• Why is my husband still losing weight 12 weeks after treatment. He's consuming about 2000 calories with jevity and regular food?

    Asked by Flyboy on Sunday, September 30, 2012

    Why is my husband still losing weight 12 weeks after treatment. He's consuming about 2000 calories with jevity and regular food?

    I would think with 2000 calories, he could at least maintain his current weight. He already lost 30 lbs.,he's pretty skinny and doesn't need to lose anymore. He feels like he is constantly eating or drinking and is discouraged by this. Granted nothing he eats is high cal but all he can consume still are soft foods.

    4 Answers from the Community

    4 answers
    • FreeBird's Avatar

      If he can eat and digest fats well, you might try adding some food high in healthy fat to his diet, like peanut butter or almond butter, avocado, olive oil. I don't know what he's able to eat because of his situation. Fats have over twice the calories per gram of that of protein or carbohydrates. It could be a good way to add quality calories without adding much quantity.

      It's impossible for someone out here to say why he's losing weight. For an guy with a body that's battling illness, 2,000 calories is not really that much. He can follow his doctor's advice as far as physical activity. He could be losing lean muscle mass. You could also consult with a dietitian. I have found on the internet that the American Cancer Society may have a dietitian available:

      "Cancer patients often face challenges with eating due to treatment side effects and may not get the proper nutrition in order to maintain their health. As a result, the American Cancer Society offers free nutrition counseling by registered dietitians specializing in oncology. Our dieticians provide patients and caregivers with personalized nutritional counseling by telephone. Dietitians also send written materials and provide follow-up to continue the support when needed. After treatment is finished, dietitians provide assistance with strategies for a healthy lifestyle. Contact us at (1-800-227-2345) for more information."

      They may be able to advise you on the special dietary needs of someone with cancer, or recovering from cancer, especially since your husband is taking part of his nutrition by feeding tube.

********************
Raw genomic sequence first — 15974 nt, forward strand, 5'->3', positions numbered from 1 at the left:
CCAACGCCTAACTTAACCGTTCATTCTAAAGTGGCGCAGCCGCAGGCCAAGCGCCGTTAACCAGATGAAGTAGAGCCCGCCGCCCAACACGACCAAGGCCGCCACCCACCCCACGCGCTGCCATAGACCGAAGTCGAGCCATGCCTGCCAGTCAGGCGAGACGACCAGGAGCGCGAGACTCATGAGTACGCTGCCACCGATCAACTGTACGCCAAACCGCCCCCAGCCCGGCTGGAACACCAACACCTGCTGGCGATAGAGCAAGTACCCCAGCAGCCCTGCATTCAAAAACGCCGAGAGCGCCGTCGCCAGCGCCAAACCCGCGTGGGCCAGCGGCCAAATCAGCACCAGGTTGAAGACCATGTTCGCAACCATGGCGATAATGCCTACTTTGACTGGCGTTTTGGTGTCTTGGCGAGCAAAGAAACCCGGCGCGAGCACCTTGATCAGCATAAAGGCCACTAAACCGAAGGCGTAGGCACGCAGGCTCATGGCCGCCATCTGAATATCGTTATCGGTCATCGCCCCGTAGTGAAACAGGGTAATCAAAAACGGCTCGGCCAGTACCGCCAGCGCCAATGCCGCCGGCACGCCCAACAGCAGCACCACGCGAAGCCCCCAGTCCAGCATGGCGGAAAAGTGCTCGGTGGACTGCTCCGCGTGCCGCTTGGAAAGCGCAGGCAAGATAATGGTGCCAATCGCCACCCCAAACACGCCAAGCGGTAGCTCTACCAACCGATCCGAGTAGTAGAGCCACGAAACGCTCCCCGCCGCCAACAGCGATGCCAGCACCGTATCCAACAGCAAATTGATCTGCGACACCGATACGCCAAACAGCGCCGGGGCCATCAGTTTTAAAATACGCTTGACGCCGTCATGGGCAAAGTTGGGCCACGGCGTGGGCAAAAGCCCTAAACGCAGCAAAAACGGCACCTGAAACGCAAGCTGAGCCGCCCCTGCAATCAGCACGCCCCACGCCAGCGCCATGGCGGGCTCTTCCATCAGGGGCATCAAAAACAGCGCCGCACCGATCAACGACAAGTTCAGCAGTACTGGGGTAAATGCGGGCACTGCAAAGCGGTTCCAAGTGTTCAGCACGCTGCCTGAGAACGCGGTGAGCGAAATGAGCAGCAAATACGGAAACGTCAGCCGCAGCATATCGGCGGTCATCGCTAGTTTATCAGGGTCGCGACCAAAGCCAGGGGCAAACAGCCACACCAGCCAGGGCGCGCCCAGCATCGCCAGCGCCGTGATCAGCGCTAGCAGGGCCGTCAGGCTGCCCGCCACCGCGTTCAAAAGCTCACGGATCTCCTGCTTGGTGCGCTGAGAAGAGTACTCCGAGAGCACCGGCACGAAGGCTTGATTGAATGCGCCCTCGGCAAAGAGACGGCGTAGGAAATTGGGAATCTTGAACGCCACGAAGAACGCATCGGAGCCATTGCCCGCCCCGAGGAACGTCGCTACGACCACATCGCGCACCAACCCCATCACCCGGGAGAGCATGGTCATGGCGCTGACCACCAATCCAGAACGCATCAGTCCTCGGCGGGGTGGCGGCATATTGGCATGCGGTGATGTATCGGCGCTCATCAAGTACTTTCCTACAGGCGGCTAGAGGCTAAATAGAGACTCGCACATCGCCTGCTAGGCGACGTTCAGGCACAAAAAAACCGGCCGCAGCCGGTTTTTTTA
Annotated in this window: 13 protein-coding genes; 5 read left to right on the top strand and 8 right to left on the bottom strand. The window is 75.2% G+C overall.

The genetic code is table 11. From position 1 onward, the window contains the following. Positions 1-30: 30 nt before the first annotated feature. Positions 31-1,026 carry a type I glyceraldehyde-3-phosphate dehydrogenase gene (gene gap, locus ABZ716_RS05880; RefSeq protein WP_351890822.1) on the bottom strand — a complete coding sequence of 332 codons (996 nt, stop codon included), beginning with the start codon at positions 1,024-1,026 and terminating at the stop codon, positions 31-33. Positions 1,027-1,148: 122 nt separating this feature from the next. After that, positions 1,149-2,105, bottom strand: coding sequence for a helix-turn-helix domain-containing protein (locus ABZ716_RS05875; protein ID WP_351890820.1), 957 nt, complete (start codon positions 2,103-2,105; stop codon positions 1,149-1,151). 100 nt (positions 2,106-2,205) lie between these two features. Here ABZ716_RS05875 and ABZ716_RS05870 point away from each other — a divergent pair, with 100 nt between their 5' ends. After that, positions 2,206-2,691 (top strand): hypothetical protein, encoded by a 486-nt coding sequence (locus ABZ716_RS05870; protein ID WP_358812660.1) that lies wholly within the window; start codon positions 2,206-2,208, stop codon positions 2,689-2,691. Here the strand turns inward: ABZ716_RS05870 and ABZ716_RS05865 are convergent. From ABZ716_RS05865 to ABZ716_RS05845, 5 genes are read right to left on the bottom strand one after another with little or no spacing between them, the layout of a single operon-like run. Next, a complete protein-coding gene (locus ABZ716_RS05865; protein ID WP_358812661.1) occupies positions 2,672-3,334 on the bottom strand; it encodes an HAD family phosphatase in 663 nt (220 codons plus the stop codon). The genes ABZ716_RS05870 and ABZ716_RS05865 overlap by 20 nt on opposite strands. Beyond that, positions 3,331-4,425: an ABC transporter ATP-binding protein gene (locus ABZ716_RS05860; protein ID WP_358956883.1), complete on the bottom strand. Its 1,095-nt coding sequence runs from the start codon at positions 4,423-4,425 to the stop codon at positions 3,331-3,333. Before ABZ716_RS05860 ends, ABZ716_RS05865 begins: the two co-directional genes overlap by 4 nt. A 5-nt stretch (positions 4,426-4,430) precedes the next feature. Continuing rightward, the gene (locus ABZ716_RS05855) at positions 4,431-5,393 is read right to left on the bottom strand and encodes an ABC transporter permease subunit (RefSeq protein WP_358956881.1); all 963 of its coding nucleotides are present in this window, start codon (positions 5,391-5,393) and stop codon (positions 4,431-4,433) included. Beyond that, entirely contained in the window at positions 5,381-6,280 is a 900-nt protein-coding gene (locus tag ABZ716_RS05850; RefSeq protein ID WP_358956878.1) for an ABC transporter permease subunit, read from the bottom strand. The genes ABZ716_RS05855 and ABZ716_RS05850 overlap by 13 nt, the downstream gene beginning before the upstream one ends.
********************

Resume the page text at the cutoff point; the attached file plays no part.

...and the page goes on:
You really need to talk to someone who is familiar with your husband's overall condition-- his doctor. They will know about any problems related to your husband's cancer, and also his circumstances with the feeding tube. I have no experience with feeding tubes.

      In the case of my father, who has an advanced cancer, I am watching for a condition called cachexia, in which he would still lose weight no matter how much he eats. His weight loss has stabilized in the last three weeks, without forcing him to eat. He lost almost 19% of his body weight within just a few months.

      about 4 years ago
    • nancyjac's Avatar

      What is his height and weight? 2000 calories is not much, especially for a male. Just as an example, for someone his age with an average activity level, 5'10" and 160 pounds, he would need about 2000 calories to maintain his current weight. If he is taller, or heavier, or more active, he would need more calories to maintain his current weight.

      about 4 years ago
    • Flyboy's Avatar

      My hubby is 5'7" and now weighs 135 after losing initially 30 pounds thru treatments and another 5 pounds over the last month or so. I agree that I am trying to get more calories, more fat into his diet. Eating anything too thick does not work well even this long after treatments but I guess this could last awhile. I actually had thought about getting in touch with the nutritionist too at the hospital who we saw early on, and checking with ACS for other options is a great idea too. He of course just told me about the extra weight loss so hopefully we can get some answers. He is walking 20-30 minutes a day. I am sure his stomach has shrunk, so he feels full quite easily.

      about 4 years ago
    • nancyjac's Avatar

      If he gets full quickly and can't eat very much at any one time, try eating more frequently. A calorie dense smoothie every 2-3 hours might do the trick. That would also be helpful if his recent weight loss it due to dehydration.

      about 4 years ago

    Help the community by answering this question:

    Create an account to post your answer Already have an account? Sign in!

    By using WhatNext, you agree to our User Agreement, and Privacy Policy

    Read and answer more squamous cell carcinomas, laryngeal and hypopharyngeal cancer questions.  Also, don't forget to check out our Squamous Cell Carcinomas, Laryngeal and Hypopharyngeal Cancer page.